Engagement with the Indianapolis and Indiana community is one of the core principles of IUPUI, and a significant point in the current draft of the IUPUI Strategic Plan. While the library has been engaging with the community through digital collection creation for over 12 years (the majority of our historical digital collections are physically owned by other cultural heritage institutions, including libraries, historical societies, and community organizations), the Center offers an additional connection to our community partners.

We have the technology and expertise to digitize and provide access to historic collections that would otherwise be accessible only to those able to visit the cultural heritage institutions. We are making Indianapolis history visible to the world. We are also creating trusting relationships in the community that have proved fruitful for ventures outside of digitization.

The Center for Digital Scholarship represents the next chapter in the library’s enduring commitment to technology. We encourage you to take advantage of the Center and all of the resources it has to offer.

Indianapolis Motor Speedway and IUPUI bring racing history to life online

thCAJ85RU0INDIANAPOLIS — In partnership with the Indianapolis Motor Speedway (IMS), IUPUI University Library brings 100 years of track history to life through a collection of free online audio stories. The short oral histories offer race insights and commentary and are accompanied by photographs of some of the most important moments in the life of the Indianapolis 500.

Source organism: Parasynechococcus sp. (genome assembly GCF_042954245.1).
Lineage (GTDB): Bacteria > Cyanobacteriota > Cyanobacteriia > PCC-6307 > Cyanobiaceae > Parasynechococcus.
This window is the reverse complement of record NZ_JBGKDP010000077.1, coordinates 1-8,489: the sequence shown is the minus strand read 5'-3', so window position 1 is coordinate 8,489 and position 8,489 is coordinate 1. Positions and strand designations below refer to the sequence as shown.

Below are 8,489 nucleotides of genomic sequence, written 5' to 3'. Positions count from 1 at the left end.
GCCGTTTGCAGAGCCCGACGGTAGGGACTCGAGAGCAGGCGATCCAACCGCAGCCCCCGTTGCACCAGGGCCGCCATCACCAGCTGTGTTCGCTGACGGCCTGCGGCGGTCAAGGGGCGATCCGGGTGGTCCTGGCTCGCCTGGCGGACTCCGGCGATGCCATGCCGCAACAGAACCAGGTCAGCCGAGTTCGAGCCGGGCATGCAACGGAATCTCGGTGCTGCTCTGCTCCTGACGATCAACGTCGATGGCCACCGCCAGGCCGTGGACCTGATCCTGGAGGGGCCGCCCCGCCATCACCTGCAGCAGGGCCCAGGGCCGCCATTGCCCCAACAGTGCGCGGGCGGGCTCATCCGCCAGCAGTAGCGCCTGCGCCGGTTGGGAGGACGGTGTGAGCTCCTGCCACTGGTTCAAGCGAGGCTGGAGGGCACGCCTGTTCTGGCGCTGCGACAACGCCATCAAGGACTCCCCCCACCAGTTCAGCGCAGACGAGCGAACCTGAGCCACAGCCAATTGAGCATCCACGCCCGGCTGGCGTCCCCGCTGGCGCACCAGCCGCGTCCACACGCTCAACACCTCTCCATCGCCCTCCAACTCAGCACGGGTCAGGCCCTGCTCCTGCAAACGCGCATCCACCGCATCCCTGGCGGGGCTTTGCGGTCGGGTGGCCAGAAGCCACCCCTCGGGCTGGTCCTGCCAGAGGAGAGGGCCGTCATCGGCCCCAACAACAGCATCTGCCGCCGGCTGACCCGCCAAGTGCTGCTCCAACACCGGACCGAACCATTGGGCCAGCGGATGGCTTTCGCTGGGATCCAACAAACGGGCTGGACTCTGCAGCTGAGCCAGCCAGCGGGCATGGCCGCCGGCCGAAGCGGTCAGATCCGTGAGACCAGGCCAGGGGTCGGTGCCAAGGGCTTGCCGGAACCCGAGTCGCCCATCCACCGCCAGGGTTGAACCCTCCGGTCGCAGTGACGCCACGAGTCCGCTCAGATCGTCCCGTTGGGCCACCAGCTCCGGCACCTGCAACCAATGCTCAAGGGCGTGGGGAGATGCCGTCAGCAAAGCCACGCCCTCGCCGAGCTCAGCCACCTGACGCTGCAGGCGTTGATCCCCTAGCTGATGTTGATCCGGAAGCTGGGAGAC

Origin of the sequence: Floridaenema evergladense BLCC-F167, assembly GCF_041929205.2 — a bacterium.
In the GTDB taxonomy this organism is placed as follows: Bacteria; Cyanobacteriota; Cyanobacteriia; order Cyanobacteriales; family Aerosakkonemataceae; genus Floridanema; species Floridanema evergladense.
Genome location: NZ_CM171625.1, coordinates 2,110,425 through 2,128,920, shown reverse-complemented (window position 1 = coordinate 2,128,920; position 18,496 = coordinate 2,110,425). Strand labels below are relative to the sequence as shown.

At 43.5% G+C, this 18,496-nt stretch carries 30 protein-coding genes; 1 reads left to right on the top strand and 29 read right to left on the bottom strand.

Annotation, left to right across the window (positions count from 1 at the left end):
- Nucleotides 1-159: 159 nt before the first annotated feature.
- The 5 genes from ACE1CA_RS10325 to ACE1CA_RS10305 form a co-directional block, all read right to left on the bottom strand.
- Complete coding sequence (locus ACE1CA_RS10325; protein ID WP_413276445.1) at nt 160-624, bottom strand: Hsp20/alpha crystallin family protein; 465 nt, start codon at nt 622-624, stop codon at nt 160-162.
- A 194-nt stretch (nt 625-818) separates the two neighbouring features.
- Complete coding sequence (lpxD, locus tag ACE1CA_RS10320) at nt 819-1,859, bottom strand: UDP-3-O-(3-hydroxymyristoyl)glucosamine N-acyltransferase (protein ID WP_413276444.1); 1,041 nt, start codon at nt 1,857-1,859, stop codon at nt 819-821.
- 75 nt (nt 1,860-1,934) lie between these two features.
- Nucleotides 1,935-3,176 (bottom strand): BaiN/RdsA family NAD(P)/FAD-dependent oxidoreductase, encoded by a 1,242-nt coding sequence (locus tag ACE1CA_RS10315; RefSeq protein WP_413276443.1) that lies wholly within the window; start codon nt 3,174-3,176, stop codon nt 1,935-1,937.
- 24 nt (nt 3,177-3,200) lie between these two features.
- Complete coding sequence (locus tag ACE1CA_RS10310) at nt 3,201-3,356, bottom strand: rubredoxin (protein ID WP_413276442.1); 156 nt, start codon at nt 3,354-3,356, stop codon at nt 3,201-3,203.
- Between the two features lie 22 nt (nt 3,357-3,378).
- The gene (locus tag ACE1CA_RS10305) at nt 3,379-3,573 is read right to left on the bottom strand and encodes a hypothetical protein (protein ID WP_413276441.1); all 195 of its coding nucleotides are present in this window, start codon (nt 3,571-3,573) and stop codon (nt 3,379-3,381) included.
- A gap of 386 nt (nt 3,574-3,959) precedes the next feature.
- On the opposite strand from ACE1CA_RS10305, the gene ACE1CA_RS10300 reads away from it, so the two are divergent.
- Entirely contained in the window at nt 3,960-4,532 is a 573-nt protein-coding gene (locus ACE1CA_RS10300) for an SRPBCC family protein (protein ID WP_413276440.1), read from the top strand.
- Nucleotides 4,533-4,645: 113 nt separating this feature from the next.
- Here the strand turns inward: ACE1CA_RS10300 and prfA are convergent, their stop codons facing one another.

The oral race summaries expand on a one of a kind digital repository that captures the history of IMS through more than 14,000 images taken from 1879 to 2013. Thanks to grants from the U.S. Institute of Museum and Library services and administered by the Indiana State Library, the photographs can be viewed on the IUPUI University Library’s website. Just Google: Digital Indianapolis Motor Speedway.

With the help of Donald Davidson, IMS historian since 1998, the oral histories were created by a 2013 IUPUI graduate, from the school of Informatics, Joe Skibinski. There are currently 66 audio histories and the collection continues to grow. Among the highlights are the 1960 race during which Jim Rathmann edged out Rodger Ward by 12.75 seconds and a flashback to the 2006 showdown when Sam Hornish Jr. pulled alongside Marco Andretti on the front stretch in a sprint to the finish to win by 0.0635 seconds. Some vignettes feature clips of the IMS Radio Network’s broadcast coverage with iconic announcers like Sid Collins and Paul Page.

This online collection allows users from across the world to explore the storied past of the landmark that has put Indianapolis at the epicenter of motorsports history for one hundred years. Visitors to the site can search for a favorite year of Indianapolis 500 racing, a favorite driver or car and more. The Indianapolis Motor Speedway Collection is one of more than 60 online collections created by the IUPUI University Library and its community partners, including Conner Prairie Living History Museum, in nearby Fishers, and the Indianapolis Recorder Newspaper. To browse the digital collections, visit the library on the web at www.ulib.iupui.edu.